The architects of Bush's war

April 05, 2004|By Jules Witcover

WASHINGTON - When George W. Bush began assembling his administration more than three years ago, the first impression was that the new president was simply calling in old warriors from his father's inner circle.

After all, the new vice president, Dick Cheney, had been the senior Mr. Bush's secretary of defense. And other featured players in the junior Mr. Bush's new lineup, such as Donald H. Rumsfeld, the new defense secretary, and his deputy, Paul Wolfowitz, had also toiled in high positions under his father.

The assumption at the outset was that the second Bush presidency would be much like the first in both composition and tone, especially with a new president advertising himself as a compassionate conservative, a label his father might well have used had he thought of it.

Such thinking was dizzyingly off the mark. To better understand why it was, and to grasp how the George W. Bush presidency came to be what it is, a new book - Rise of the Vulcans: The History of Bush's War Cabinet - is a must-read.

The author, James Mann, a former foreign policy writer for the Los Angeles Times, chronicles the longtime synergetic relationship among six members of the junior Mr. Bush's war council that is at the core of his administration's radical new policy for America in the world community.

The six - Mr. Cheney, Mr. Rumsfeld, Mr. Wolfowitz, Secretary of State Colin L. Powell, National Security Adviser Condoleezza Rice and Deputy Secretary of State Richard Armitage - collectively have been its architects, powered essentially by the nation's raw military supremacy since the end of the Cold War.

They emerge in the book as the prime force charting this new course for an intellectually disadvantaged, or at least uninterested, president, who came into office with little or no concept of where he wanted to take the country in foreign policy.

With a basic foreign policy document by a Wolfowitz aide that was written more than a decade ago serving as the blueprint - and with Mr. Cheney as the chief driving force in crafting what is now inappropriately known as the Bush Doctrine - this determined band of brothers and a sister have deliberately turned Uncle Sam into a muscle-flexing global bully.

The transformation is seen in many ways, but it is most conspicuous in the pre-emptive invasion of Iraq.

The name "Vulcans," according to Mr. Mann, was selected by the candidate's chief campaign advisers in 2000, after "the Roman god of fire, the forge and metalwork," a statue of whom towered over Ms. Rice's hometown of Birmingham, Ala., a steel-making center.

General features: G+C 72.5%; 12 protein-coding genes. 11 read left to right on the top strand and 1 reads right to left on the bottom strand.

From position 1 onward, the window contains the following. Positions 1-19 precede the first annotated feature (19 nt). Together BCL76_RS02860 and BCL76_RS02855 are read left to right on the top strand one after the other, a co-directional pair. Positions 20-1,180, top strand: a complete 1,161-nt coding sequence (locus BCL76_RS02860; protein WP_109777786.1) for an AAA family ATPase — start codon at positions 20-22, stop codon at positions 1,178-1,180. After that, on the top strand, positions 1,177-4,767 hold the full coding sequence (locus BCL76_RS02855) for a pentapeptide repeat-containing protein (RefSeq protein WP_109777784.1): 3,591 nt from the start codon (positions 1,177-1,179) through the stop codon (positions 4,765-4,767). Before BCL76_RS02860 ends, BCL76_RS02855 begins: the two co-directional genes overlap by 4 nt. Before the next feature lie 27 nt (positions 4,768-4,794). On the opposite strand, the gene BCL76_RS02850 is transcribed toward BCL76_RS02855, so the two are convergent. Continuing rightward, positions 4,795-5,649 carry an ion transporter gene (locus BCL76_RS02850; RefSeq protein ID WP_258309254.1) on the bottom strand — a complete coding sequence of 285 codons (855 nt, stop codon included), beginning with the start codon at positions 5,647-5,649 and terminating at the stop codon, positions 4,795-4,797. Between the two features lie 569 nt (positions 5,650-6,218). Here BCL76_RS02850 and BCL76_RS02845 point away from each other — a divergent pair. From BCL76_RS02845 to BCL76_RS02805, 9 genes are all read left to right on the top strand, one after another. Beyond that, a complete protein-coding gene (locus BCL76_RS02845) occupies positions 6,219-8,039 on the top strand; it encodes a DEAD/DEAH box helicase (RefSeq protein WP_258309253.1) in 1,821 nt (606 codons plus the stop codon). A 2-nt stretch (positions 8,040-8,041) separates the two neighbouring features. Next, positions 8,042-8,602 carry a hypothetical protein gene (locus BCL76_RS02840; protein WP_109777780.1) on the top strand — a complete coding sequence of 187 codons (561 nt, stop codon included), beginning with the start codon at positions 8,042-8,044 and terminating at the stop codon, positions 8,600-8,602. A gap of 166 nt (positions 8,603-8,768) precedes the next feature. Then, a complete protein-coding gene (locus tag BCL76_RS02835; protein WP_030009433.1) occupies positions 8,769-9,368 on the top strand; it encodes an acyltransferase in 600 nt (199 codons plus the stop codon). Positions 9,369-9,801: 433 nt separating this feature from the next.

The group's official and ideological relationships, and those of other like-minded neo-conservatives, actually went back in some cases to the Nixon administration. Mr. Mann calls them "the military generation," whose "wellspring, the common institution in their careers, was the Pentagon."

With the end of the Cold War, Mr. Mann notes, the strategy of containing communism that had governed U.S. foreign policy for more than half a century had achieved its objective, and the Vulcans moved to fill the vacuum. "They represented an epochal change," he writes, "the flowering of a new view of America's status and role in the world. The vision was that of an unchallengeable America, a United States whose military power was so awesome that it no longer needed to make compromises or accommodations ... with any other nation or groups of countries."

Mr. Mann's book is chilling in the ways it describes the personal connections as well as the conflicts among the Vulcans as they conspired to recast American foreign policy from one of international cooperation to one of jingoistic dominance.

Of the six, the one who comes closest in the book to being the odd man out is Mr. Powell, whose uncommon temperament for conciliation and diplomacy as a military man has suited his new role but has made him the least trusted and perhaps even least liked member among his fellow Vulcans.

This fascinating book, tracing how key Cabinet members provided the ideological premises and energy for an extreme new foreign policy, could just as well be subtitled "The Co-opting of a President."

Jules Witcover writes from The Sun's Washington bureau. His column appears Mondays, Wednesdays and Fridays.

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